On Friday, the Financial Times quietly dropped a very important interview — one with Abigail Johnson of Fidelity Investments.
Speaking to the outlet, Johnson revealed that Fidelity’s digital asset branch, FDAS, will finally be rolling out its Bitcoin and cryptocurrency custodial and trade execution services to all qualified accounts, which are believed to be institutional players. The exact details regarding Fidelity’s rollout were not made entirely clear.
However, this does come after the firm has been testing its Bitcoin products with a select set of institutional clients for months.
The CEO went on to state that Fidelity’s custodial service is likely to be a big selling point for institutional clients. Johnson, who has been a supporter of Bitcoin’s technology for years now (they’ve been mining BTC amongst other initiatives). She specifically looked to inheritance, remarking that “there are people out there with significant amounts of wealth in cryptocurrencies, probably Bitcoin… you’ve got to have a plan to be able to get those coins to somebody else [in case of your death.]
In the interview, the financial services giant chief also asserted that she believes that Bitcoin is not a mere trend and is instead here to stay:
“It’s not going away. As long as the value is there, people will look to preserve that value.”
Bitcoin ETFs… What’s That?
While few details are known about the demand Fidelity has been seeing with this product, Adam Back, the co-founder of Blockstream and the creator of one of the technologies that Satoshi was inspired by when creating BTC, posed the following question: “Does Bitcoin even need ETFs, with products like Fidelity customers being able to buy?”
Does #Bitcoin even need ETFs, with products like Fidelity customers being able to buy? (Qualified investors only so far, but in terms of financial institution trust and brand, and US client base, it doesn't get much better). https://t.co/DJvx00rUeG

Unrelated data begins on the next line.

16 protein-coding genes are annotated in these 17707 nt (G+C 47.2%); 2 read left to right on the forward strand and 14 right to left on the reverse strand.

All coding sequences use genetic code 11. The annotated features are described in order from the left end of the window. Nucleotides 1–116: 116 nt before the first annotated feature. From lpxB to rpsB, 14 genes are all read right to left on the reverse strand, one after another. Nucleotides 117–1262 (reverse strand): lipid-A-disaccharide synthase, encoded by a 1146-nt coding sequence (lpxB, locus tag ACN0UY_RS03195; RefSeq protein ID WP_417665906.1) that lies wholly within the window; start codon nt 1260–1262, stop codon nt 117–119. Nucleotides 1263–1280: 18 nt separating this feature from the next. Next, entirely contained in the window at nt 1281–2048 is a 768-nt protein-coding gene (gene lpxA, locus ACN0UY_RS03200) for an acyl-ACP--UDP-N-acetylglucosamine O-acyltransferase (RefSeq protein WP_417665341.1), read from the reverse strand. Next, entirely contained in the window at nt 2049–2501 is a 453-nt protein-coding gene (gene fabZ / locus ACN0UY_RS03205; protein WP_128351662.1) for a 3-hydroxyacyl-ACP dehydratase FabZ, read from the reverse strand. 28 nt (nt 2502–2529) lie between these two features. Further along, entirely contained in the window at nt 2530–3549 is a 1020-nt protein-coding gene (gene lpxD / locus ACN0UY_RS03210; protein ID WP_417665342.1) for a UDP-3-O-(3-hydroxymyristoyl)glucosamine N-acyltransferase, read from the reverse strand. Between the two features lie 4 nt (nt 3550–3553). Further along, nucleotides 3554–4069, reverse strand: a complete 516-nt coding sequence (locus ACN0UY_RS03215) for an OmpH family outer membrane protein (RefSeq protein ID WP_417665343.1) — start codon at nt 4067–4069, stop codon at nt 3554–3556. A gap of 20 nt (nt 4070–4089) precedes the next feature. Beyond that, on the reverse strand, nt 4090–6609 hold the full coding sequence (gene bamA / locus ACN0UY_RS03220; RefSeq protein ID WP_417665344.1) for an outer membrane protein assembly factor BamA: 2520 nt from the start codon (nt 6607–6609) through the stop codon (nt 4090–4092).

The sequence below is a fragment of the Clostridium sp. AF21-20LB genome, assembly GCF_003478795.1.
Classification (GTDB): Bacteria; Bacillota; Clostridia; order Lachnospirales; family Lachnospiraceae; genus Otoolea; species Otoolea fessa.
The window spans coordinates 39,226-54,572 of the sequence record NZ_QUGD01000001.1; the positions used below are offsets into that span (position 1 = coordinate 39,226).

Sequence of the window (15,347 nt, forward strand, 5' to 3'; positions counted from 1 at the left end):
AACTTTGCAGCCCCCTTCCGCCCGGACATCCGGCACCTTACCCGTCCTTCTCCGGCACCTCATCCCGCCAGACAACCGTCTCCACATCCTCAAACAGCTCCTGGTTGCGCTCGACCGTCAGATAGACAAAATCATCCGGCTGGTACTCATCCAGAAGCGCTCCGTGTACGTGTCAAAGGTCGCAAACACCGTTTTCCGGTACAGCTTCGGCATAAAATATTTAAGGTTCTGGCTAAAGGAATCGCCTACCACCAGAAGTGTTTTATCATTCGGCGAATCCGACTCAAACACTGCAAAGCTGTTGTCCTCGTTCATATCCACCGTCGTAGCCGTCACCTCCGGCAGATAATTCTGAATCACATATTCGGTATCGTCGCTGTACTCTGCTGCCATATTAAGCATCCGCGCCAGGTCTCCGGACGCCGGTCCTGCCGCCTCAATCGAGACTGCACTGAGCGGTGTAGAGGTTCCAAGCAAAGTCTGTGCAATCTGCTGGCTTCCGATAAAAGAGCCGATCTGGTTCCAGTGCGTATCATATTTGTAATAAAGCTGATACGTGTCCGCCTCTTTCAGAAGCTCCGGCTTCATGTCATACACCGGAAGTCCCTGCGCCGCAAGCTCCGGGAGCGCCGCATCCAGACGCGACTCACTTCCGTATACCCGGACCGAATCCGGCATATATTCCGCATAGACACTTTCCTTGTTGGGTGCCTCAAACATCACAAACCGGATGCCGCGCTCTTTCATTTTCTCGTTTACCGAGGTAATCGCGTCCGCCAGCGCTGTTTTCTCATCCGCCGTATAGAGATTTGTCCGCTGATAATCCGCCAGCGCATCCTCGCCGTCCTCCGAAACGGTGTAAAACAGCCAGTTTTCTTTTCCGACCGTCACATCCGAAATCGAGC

Indeed, with Fidelity, which has access to thousands of institutional clients that collectively hold literal hundreds of billions if not trillions of dollars, does Bitcoin really need a U.S.-regulated, institutional-centric ETF vehicle to allow for inflows?
The opinions in the replies were mixed.
Some were all for the product. One said that the product that will allow one to hold Bitcoin in the IRA’s or 401k’s is an important puzzle to solve, which is something that Fidelity is seemingly not dabbling in at the moment. An ETF may allow for BTC exposure for IRA’s and 401k’s. Others said that a Bitcoin ETF would legitimize this industry, by imbuing BTC markets with liquidity and the institutional clout that many have been clamoring for.
There were some opinions coming from the other side of the aisle, so to speak.
While he didn’t weigh in on Back’s thread, John Carvalho, the CCO at industry startup Bitrefill, has said previously that ETFs and ETNs aren’t good for Bitcoin. He argued in the replies that these financial products, if traded, “are not adoption of Bitcoin,” but instead are traditional markets trying to help influence the Bitcoin market and its “place in trade, politics, etc.” He added:
Do you think there’s no risk in a massive amount of BTC exposure being centrally held by a Wall St bank? Do you think Coinbase holding tons of coin is not a risk? One major Wall St catastrophe could cause a decade of slowdown for BTC.